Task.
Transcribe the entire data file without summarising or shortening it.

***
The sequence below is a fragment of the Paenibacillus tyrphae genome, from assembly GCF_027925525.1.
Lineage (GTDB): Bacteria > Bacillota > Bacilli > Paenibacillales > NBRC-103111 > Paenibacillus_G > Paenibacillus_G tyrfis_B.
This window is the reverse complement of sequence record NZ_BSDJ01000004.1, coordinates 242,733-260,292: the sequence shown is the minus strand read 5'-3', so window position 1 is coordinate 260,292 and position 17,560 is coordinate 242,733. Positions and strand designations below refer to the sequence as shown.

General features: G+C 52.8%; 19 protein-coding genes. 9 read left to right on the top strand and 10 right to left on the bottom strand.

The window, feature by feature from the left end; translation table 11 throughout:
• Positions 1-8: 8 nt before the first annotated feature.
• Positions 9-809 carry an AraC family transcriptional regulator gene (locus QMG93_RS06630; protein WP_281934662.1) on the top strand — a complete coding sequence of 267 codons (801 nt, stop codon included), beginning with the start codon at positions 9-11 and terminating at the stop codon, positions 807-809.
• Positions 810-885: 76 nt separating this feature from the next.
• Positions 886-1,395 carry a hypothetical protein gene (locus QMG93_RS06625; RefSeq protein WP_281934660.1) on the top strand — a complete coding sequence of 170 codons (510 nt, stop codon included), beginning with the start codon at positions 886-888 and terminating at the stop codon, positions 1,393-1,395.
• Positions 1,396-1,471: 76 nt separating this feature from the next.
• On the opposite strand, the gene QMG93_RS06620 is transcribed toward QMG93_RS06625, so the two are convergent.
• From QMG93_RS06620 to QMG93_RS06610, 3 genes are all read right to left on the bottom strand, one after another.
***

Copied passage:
The sequence below is a fragment of the Paenibacillus tyrphae genome, from assembly GCF_027925525.1.
Lineage (GTDB): Bacteria > Bacillota > Bacilli > Paenibacillales > NBRC-103111 > Paenibacillus_G > Paenibacillus_G tyrfis_B.
This window is the reverse complement of sequence record NZ_BSDJ01000004.1, coordinates 242,733-260,292: the sequence shown is the minus strand read 5'-3', so window position 1 is coordinate 260,292 and position 17,560 is coordinate 242,733. Positions and strand designations below refer to the sequence as shown.

General features: G+C 52.8%; 19 protein-coding genes. 9 read left to right on the top strand and 10 right to left on the bottom strand.

The window, feature by feature from the left end; translation table 11 throughout:
• Positions 1-8: 8 nt before the first annotated feature.
• Positions 9-809 carry an AraC family transcriptional regulator gene (locus QMG93_RS06630; protein WP_281934662.1) on the top strand — a complete coding sequence of 267 codons (801 nt, stop codon included), beginning with the start codon at positions 9-11 and terminating at the stop codon, positions 807-809.
• Positions 810-885: 76 nt separating this feature from the next.
• Positions 886-1,395 carry a hypothetical protein gene (locus QMG93_RS06625; RefSeq protein WP_281934660.1) on the top strand — a complete coding sequence of 170 codons (510 nt, stop codon included), beginning with the start codon at positions 886-888 and terminating at the stop codon, positions 1,393-1,395.
• Positions 1,396-1,471: 76 nt separating this feature from the next.
• On the opposite strand, the gene QMG93_RS06620 is transcribed toward QMG93_RS06625, so the two are convergent.
• From QMG93_RS06620 to QMG93_RS06610, 3 genes are all read right to left on the bottom strand, one after another.